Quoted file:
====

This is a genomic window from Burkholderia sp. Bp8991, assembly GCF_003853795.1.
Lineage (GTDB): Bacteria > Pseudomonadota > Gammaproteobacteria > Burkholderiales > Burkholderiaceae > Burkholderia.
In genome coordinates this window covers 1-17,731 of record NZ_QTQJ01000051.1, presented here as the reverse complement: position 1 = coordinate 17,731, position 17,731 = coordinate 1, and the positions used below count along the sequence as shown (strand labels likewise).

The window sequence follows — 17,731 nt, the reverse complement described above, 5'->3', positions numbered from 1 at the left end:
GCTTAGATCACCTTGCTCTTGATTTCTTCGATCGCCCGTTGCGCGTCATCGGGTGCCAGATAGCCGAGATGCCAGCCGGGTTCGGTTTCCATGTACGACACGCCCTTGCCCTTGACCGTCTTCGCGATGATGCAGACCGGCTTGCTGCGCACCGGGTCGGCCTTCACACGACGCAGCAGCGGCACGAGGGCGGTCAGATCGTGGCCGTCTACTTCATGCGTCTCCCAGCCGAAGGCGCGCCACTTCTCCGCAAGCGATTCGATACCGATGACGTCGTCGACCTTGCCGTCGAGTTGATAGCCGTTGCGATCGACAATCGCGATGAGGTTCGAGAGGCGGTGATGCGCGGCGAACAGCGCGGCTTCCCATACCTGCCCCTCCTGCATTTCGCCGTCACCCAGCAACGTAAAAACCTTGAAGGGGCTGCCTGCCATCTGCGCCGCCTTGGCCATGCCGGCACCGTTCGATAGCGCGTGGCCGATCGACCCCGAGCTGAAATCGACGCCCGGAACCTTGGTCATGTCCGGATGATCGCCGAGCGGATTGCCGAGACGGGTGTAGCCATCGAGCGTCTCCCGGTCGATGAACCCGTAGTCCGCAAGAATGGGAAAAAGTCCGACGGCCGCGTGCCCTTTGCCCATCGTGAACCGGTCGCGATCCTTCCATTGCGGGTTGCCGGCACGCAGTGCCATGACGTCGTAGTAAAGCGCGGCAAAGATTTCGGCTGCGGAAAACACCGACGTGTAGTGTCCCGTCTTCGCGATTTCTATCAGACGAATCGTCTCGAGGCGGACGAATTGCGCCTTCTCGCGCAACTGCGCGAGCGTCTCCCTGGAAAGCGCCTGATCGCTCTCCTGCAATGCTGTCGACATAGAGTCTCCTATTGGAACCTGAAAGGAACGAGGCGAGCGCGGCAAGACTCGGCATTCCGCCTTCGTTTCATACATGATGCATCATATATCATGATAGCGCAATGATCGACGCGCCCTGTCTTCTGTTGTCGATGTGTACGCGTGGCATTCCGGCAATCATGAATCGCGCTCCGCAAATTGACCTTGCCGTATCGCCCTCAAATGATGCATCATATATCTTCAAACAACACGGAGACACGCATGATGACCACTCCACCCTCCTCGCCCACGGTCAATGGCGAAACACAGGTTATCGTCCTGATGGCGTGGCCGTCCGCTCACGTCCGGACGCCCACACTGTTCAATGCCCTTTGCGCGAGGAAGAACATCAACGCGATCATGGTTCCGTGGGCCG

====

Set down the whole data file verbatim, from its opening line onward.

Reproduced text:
This is a genomic window from Burkholderia sp. Bp8991, assembly GCF_003853795.1.
Lineage (GTDB): Bacteria > Pseudomonadota > Gammaproteobacteria > Burkholderiales > Burkholderiaceae > Burkholderia.
In genome coordinates this window covers 1-17,731 of record NZ_QTQJ01000051.1, presented here as the reverse complement: position 1 = coordinate 17,731, position 17,731 = coordinate 1, and the positions used below count along the sequence as shown (strand labels likewise).

The window sequence follows — 17,731 nt, the reverse complement described above, 5'->3', positions numbered from 1 at the left end:
GCTTAGATCACCTTGCTCTTGATTTCTTCGATCGCCCGTTGCGCGTCATCGGGTGCCAGATAGCCGAGATGCCAGCCGGGTTCGGTTTCCATGTACGACACGCCCTTGCCCTTGACCGTCTTCGCGATGATGCAGACCGGCTTGCTGCGCACCGGGTCGGCCTTCACACGACGCAGCAGCGGCACGAGGGCGGTCAGATCGTGGCCGTCTACTTCATGCGTCTCCCAGCCGAAGGCGCGCCACTTCTCCGCAAGCGATTCGATACCGATGACGTCGTCGACCTTGCCGTCGAGTTGATAGCCGTTGCGATCGACAATCGCGATGAGGTTCGAGAGGCGGTGATGCGCGGCGAACAGCGCGGCTTCCCATACCTGCCCCTCCTGCATTTCGCCGTCACCCAGCAACGTAAAAACCTTGAAGGGGCTGCCTGCCATCTGCGCCGCCTTGGCCATGCCGGCACCGTTCGATAGCGCGTGGCCGATCGACCCCGAGCTGAAATCGACGCCCGGAACCTTGGTCATGTCCGGATGATCGCCGAGCGGATTGCCGAGACGGGTGTAGCCATCGAGCGTCTCCCGGTCGATGAACCCGTAGTCCGCAAGAATGGGAAAAAGTCCGACGGCCGCGTGCCCTTTGCCCATCGTGAACCGGTCGCGATCCTTCCATTGCGGGTTGCCGGCACGCAGTGCCATGACGTCGTAGTAAAGCGCGGCAAAGATTTCGGCTGCGGAAAACACCGACGTGTAGTGTCCCGTCTTCGCGATTTCTATCAGACGAATCGTCTCGAGGCGGACGAATTGCGCCTTCTCGCGCAACTGCGCGAGCGTCTCCCTGGAAAGCGCCTGATCGCTCTCCTGCAATGCTGTCGACATAGAGTCTCCTATTGGAACCTGAAAGGAACGAGGCGAGCGCGGCAAGACTCGGCATTCCGCCTTCGTTTCATACATGATGCATCATATATCATGATAGCGCAATGATCGACGCGCCCTGTCTTCTGTTGTCGATGTGTACGCGTGGCATTCCGGCAATCATGAATCGCGCTCCGCAAATTGACCTTGCCGTATCGCCCTCAAATGATGCATCATATATCTTCAAACAACACGGAGACACGCATGATGACCACTCCACCCTCCTCGCCCACGGTCAATGGCGAAACACAGGTTATCGTCCTGATGGCGTGGCCGTCCGCTCACGTCCGGACGCCCACACTGTTCAATGCCCTTTGCGCGAGGAAGAACATCAACGCGATCATGGTTCCGTGGGCCG